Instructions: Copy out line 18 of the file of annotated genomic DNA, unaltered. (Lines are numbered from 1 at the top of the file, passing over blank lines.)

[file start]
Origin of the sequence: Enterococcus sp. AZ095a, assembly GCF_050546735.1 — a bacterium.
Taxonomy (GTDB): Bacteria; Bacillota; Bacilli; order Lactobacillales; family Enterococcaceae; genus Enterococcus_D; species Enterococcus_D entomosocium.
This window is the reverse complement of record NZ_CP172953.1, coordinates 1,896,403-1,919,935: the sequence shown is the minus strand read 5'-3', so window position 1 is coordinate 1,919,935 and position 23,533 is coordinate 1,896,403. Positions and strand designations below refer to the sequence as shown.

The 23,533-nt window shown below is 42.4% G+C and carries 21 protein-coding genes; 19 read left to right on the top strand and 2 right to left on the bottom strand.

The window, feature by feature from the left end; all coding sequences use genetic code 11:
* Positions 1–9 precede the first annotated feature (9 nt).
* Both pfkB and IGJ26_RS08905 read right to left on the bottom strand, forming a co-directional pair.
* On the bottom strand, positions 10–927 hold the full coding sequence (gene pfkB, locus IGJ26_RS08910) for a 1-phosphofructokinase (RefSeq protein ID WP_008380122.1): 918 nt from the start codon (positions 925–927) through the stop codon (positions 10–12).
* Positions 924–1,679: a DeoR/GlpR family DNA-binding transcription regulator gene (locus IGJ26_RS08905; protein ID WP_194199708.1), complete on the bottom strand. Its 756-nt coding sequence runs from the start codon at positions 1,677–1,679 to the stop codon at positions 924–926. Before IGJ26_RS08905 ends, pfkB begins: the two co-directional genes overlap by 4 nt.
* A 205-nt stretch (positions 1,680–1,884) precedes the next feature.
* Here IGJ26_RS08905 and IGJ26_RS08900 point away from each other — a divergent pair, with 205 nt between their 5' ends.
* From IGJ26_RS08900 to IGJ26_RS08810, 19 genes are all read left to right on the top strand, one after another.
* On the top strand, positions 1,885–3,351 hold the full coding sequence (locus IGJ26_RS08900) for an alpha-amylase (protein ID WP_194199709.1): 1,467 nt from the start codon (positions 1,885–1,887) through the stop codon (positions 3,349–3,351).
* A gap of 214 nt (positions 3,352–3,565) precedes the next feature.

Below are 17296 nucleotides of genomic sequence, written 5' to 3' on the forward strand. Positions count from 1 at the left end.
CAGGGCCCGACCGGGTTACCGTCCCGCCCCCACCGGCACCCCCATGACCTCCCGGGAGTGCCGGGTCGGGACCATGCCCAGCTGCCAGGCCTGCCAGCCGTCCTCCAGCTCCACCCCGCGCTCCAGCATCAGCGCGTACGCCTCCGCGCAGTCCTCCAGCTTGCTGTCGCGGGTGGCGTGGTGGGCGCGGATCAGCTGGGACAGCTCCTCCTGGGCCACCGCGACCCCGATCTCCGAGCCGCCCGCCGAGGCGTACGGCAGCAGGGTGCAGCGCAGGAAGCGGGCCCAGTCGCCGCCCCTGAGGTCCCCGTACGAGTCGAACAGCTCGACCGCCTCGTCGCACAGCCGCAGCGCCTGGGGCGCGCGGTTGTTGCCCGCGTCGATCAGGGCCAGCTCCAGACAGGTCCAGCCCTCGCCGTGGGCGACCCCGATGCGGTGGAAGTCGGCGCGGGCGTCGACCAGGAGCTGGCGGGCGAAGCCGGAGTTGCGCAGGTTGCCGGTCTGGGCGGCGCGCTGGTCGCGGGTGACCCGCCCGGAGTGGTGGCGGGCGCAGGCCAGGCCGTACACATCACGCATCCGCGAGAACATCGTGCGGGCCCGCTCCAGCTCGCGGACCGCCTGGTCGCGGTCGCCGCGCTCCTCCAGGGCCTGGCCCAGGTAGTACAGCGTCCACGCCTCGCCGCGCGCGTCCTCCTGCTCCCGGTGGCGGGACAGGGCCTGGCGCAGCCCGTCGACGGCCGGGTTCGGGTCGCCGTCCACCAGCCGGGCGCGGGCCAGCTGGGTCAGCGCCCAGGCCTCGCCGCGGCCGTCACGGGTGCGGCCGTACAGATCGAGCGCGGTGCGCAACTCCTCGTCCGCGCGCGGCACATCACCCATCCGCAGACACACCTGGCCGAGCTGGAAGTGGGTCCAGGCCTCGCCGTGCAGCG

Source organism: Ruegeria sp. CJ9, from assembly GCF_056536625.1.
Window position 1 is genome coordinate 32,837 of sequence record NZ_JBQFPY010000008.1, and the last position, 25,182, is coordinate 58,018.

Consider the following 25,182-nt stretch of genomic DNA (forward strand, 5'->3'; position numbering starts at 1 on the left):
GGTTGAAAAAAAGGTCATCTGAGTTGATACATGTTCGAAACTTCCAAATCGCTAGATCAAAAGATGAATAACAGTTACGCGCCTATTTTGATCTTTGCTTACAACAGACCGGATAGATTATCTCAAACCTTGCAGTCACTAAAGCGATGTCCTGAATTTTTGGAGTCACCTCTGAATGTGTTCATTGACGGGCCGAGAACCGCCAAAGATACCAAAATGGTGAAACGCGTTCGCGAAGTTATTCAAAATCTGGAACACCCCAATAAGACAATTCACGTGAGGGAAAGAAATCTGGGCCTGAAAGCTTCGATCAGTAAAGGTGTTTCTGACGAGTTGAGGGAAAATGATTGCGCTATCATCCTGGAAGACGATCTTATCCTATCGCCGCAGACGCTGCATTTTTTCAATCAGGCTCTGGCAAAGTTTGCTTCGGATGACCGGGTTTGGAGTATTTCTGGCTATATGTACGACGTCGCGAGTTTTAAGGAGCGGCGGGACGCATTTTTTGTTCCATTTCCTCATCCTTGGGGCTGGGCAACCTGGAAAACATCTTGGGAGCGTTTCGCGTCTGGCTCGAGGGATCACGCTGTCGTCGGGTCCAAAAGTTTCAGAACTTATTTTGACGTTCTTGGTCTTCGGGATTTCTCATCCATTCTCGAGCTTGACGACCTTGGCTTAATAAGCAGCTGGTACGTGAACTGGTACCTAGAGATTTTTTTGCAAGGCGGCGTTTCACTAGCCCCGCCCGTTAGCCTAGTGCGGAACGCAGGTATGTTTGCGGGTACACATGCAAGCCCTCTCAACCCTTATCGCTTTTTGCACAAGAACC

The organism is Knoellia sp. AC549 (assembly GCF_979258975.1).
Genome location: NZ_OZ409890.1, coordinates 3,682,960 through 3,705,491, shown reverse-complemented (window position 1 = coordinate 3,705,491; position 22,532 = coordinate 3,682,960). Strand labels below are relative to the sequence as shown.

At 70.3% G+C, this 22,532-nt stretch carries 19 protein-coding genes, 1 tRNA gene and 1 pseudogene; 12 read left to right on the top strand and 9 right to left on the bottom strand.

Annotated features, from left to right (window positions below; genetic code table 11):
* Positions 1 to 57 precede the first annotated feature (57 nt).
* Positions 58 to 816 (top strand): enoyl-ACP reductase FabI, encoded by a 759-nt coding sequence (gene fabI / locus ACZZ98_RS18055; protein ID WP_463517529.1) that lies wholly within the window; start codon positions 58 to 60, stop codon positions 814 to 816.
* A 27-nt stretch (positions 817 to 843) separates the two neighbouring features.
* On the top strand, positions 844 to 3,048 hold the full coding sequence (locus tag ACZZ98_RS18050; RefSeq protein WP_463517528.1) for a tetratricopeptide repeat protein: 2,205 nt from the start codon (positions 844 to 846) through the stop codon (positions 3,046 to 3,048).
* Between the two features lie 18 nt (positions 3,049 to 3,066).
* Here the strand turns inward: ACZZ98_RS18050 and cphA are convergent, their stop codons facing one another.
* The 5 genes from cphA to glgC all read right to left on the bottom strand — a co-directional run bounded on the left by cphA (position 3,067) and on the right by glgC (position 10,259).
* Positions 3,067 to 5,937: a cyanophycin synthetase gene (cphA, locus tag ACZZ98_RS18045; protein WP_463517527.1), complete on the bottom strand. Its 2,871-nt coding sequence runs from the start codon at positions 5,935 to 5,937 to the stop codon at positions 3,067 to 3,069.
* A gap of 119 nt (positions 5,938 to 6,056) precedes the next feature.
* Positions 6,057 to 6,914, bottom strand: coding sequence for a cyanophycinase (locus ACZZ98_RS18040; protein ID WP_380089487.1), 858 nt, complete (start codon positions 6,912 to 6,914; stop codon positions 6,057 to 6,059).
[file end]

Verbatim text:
Window position 1 is genome coordinate 32,837 of sequence record NZ_JBQFPY010000008.1, and the last position, 25,182, is coordinate 58,018.